10/25/2011 7:33 PM ET|
7 signs your teen should stop driving
Sometimes, for safety's sake, a licensed teenager has no business being behind the wheel. In these circumstances, driving privileges may need to be limited or even revoked.
If the thought of your teenager sitting behind the wheel of a car scares you to death, it doesn't mean you're overreacting. Based on traffic statistics, your fears for your child's safety are well-founded. That's why it's important for parents to do everything they can to help teens become skilled and careful drivers.
Car accidents are the leading cause of death for teens in America, accounting for more than one in three deaths in this age group, according to the Centers for Disease Control and Prevention.
In 2009, an average of eight teens ages 16 to 19 died each day from car accident injuries. These young drivers are four times more likely than older drivers to crash for each mile driven. That's why having a teenager on your policy can greatly increase your auto insurance rates.
Greg Haberman, the owner of Teen Driving School in San Diego, notes that teenagers are quick learners and often master the fundamentals of driving very quickly. Their biggest challenge is concentrating. Most young drivers are easily distracted, particularly in their early months of driving.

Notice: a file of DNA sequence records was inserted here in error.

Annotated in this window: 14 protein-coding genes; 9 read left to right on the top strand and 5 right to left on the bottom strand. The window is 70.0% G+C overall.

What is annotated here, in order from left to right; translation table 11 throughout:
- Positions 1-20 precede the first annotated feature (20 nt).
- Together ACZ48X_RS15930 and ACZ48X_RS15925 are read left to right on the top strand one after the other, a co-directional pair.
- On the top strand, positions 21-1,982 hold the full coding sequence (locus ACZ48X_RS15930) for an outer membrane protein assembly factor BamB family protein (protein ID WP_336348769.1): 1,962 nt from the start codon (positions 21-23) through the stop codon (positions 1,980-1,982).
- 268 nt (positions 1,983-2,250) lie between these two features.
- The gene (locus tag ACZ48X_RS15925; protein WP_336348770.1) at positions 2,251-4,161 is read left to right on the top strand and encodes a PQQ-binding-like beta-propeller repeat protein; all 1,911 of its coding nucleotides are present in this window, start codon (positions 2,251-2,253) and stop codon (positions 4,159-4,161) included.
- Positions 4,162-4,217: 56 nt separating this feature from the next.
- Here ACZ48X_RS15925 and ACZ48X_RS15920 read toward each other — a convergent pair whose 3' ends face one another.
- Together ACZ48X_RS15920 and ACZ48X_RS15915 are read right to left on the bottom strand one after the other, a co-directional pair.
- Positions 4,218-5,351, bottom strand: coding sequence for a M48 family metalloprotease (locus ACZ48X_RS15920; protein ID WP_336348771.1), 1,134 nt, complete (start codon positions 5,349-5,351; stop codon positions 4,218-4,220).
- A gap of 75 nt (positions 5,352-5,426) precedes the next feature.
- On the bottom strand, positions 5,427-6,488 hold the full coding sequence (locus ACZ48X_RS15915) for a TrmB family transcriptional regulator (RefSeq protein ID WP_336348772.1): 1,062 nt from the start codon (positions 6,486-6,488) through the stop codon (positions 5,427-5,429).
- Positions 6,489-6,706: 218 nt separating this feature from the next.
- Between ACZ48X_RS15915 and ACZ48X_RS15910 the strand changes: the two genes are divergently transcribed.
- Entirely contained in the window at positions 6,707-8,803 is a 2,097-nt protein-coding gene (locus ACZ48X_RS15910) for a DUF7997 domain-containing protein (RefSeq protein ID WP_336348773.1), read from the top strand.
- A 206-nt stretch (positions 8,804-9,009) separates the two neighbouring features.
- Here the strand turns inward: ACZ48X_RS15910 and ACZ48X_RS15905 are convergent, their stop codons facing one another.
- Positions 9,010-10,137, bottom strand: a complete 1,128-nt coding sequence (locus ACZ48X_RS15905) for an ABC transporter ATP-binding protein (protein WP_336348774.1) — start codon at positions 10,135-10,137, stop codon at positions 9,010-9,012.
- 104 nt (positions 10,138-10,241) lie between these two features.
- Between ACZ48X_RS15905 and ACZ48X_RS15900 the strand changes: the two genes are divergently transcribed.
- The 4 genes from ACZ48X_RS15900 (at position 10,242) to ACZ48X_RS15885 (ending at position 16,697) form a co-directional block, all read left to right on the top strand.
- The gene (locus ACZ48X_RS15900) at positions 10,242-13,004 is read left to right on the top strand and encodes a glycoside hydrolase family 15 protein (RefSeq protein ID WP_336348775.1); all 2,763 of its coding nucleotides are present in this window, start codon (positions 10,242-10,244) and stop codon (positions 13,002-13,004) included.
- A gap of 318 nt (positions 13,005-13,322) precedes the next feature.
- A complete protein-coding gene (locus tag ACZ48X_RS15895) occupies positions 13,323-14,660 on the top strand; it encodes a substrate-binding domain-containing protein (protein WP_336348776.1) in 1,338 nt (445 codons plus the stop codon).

"They are preoccupied by other things than traffic: their CD players, the radio station, cellphones," he says. "They are not focused on the street."
The good news is that teens can be schooled to be good drivers who avoid accidents and help hold down their family's car insurance quotes. What they need is strong parental involvement and adequate supervised time behind the wheel. As a parent, you shouldn't be reluctant to enforce strict rules about safe driving. Be prepared to confiscate the keys, if necessary. Let your teen know that driving is a privilege he or she may lose if your guidelines aren't followed.
"If you do not feel your son or daughter is ready, do not let them drive," says Phil Berardelli, the author of the book "Safe Young Drivers: A Guide for Parents and Teens." "No one under 18 in America can drive without parental or guardian permission."
7 signs to watch for
Here are seven signs that you may need to limit or even suspend your teenager's driving privileges: